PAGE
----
“In the beginner’s mind there are many possibilities, in the expert’s mind there are few” – Zen Buddhism Learning
When I started my second company in Ireland in 2003, an online toolkit for bar and restaurant owners, everyone had advice for me. You should offer this service, you should add this feature, wouldn’t it be great if you could do this on the website, have you seen what companies a, b and c are offering?
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We were new to the online world and new to business. Our first company was still in it’s debt laden infancy and launching a second business was probably not the wisest decision in hindsight, but we were giddy with possibility and enthusiasm. Subscription sales of our service were slow to start, very slow, actually they were non-existent so we started adding more and more of the features everybody recommended, making my credit cards heavier and heavier in the process. To us, it was a no brainer. If we didn’t have sales and we didn’t have these features everyone raved about, then surely by adding the features, the sales would follow. Oh how innocent we were.
Unless you have absolute clarity of what your brand stands for, everything else is irrelevant. – Mark Baynes, global CMO, Kellogg Co.
At the same time, as a new business, we were an easy target for magazines, trade shows, online directories and associations pitching their wares. Everyone had the solution for us. Each one showed us examples of large, “successful” companies advertising with them, taking booth space at their shows, committing to multi-year spends “such was their success”. So we caved and spent money we didn’t have on advertising and exhibiting we didn’t know would work.
Everything was a possibility for us. If everything was a possibility, then where were the true opportunities? As the advertising budget ran out and the development budget was eaten up by “much needed” features, we were forced to stop and look at the business differently. We were at a crossroads. We had a few sales and those we sold to loved our product, yet we didn’t have enough traffic converting to give us hope to invest further in the business.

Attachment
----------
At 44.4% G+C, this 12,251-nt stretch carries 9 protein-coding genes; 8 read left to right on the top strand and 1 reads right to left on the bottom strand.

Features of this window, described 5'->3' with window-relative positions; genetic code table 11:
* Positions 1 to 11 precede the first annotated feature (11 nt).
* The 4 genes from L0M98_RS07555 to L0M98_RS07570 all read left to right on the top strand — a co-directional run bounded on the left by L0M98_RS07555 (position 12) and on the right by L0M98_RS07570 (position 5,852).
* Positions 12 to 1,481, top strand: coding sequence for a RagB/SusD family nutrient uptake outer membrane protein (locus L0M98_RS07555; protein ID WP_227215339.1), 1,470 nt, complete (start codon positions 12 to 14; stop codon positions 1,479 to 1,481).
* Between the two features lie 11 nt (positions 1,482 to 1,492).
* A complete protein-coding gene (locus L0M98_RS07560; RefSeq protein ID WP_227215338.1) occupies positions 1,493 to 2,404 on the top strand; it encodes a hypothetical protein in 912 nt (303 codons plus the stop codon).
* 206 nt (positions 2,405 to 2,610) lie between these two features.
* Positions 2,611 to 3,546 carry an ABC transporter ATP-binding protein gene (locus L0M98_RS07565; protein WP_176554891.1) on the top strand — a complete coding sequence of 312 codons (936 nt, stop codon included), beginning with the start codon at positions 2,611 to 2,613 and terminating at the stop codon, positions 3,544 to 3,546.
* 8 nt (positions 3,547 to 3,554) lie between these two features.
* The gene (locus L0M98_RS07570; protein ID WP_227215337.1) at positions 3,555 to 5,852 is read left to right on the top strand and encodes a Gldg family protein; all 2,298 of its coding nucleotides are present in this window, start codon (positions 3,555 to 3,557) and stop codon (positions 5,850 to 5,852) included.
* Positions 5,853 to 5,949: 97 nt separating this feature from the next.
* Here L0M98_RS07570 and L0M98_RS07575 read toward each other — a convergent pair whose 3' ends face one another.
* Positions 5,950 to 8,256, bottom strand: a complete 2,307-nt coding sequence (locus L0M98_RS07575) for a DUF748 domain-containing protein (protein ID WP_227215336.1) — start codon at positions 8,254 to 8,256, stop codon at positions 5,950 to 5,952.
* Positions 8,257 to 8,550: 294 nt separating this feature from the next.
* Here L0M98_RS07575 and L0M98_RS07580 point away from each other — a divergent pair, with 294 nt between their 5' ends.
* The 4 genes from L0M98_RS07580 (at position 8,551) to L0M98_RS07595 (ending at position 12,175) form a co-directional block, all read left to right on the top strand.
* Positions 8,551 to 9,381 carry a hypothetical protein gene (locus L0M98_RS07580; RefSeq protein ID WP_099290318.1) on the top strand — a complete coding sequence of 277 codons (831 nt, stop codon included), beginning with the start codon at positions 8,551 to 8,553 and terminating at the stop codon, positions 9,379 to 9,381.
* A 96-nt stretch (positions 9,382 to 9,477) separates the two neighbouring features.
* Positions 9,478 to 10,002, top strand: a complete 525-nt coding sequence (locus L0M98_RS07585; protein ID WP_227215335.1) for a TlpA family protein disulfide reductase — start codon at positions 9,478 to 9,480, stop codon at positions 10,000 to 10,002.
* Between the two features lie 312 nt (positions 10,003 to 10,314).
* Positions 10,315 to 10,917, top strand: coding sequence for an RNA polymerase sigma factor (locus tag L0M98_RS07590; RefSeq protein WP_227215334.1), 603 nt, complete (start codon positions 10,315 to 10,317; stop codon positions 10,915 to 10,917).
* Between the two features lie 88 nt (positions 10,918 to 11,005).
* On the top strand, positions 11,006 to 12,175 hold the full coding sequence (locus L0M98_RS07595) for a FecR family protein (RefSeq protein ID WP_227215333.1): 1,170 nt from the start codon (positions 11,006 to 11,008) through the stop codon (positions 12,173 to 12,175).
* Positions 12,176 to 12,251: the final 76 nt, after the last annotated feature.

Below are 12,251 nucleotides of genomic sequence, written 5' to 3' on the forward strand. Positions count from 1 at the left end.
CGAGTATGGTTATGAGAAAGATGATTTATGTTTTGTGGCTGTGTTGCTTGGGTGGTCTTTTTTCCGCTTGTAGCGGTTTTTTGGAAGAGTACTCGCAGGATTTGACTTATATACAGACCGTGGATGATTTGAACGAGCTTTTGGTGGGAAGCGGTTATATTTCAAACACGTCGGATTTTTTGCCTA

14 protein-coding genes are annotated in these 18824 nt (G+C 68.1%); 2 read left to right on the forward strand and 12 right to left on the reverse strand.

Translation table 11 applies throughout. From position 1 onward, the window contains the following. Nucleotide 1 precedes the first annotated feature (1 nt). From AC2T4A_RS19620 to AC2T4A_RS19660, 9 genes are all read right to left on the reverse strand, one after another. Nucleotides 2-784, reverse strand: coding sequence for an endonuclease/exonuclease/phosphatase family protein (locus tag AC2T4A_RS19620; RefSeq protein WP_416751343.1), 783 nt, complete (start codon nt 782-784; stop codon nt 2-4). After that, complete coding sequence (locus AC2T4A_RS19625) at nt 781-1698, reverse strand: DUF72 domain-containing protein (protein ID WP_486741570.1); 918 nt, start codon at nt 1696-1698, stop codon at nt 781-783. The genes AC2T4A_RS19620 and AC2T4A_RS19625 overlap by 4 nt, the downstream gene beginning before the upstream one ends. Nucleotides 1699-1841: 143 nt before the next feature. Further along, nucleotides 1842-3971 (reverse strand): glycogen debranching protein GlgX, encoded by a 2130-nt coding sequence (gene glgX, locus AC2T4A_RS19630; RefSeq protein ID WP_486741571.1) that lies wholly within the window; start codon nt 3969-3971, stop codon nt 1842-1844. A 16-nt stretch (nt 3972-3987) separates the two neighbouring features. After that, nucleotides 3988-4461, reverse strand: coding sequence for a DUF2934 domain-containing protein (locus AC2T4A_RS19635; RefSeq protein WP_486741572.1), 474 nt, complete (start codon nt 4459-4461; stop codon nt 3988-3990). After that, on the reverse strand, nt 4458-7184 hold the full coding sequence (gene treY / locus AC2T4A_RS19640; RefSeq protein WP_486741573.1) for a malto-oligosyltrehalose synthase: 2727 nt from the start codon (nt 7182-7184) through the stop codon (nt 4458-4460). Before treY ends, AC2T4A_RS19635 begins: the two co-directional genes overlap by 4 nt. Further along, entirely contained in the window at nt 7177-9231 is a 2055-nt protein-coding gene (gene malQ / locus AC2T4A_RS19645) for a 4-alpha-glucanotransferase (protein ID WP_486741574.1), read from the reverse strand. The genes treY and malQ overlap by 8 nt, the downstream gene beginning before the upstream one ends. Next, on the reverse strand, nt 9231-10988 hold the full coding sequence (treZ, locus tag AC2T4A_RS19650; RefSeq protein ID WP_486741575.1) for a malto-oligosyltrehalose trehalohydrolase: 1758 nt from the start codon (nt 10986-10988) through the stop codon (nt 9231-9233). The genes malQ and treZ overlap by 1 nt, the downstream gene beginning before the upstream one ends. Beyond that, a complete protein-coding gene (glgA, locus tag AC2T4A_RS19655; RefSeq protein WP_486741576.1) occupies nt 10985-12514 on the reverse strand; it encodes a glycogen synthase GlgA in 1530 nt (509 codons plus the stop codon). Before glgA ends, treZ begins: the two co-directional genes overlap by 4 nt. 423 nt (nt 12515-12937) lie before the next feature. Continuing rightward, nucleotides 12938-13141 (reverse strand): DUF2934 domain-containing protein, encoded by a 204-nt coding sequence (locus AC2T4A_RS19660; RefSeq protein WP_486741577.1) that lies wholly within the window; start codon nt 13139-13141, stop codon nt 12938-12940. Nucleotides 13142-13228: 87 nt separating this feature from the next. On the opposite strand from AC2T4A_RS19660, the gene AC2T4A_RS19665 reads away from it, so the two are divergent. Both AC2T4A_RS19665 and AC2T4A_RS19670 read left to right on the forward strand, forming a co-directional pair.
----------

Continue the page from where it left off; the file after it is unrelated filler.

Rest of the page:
It was time to reduce the number of possibilities and focus on the opportunities. We studied our analytics to see which areas of the website were most visited, had the longest dwell time, we spoke to our (few) customers and asked them what they loved and we reflected on what we truly had the skill-set to deliver.
Our workload was lessened, our focus narrowed, our possibilities reduced and our opportunities grew. We were reminded of Steve Job’s quote: “Simple can be harder than complex: You have to work hard to get your thinking clean to make it simple. But it’s worth it in the end because once you get there, you can move mountains.”
Whether a brand has 2 employees and a single product or is a Fortune 50 company with 100s of products and tens of thousands of employees, clarity of purpose is foundational to their success. From this single point of view, all strategies are derived, but most importantly, with this point of view in place, even more strategies are ignored.
Purpose, Clarity, Strategy, Execution. Successful brands don’t change the order of these words. Do you?
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Barry Chandler is the co-founder of Storyforge, a brand strategy company focused on helping companies discover their purpose to allow them achieve their vision, build preference and drive margin. Barry has been building award winning businesses since launching his first company in Ireland in 2003. His last company, a digital marketing agency, was acquired in 2012 by a California based publicly traded entertainment company which then hired him as Chief Marketing Officer. It is his belief that the greatest brands seek to change the world, improving the lives of their associates, partners and customers.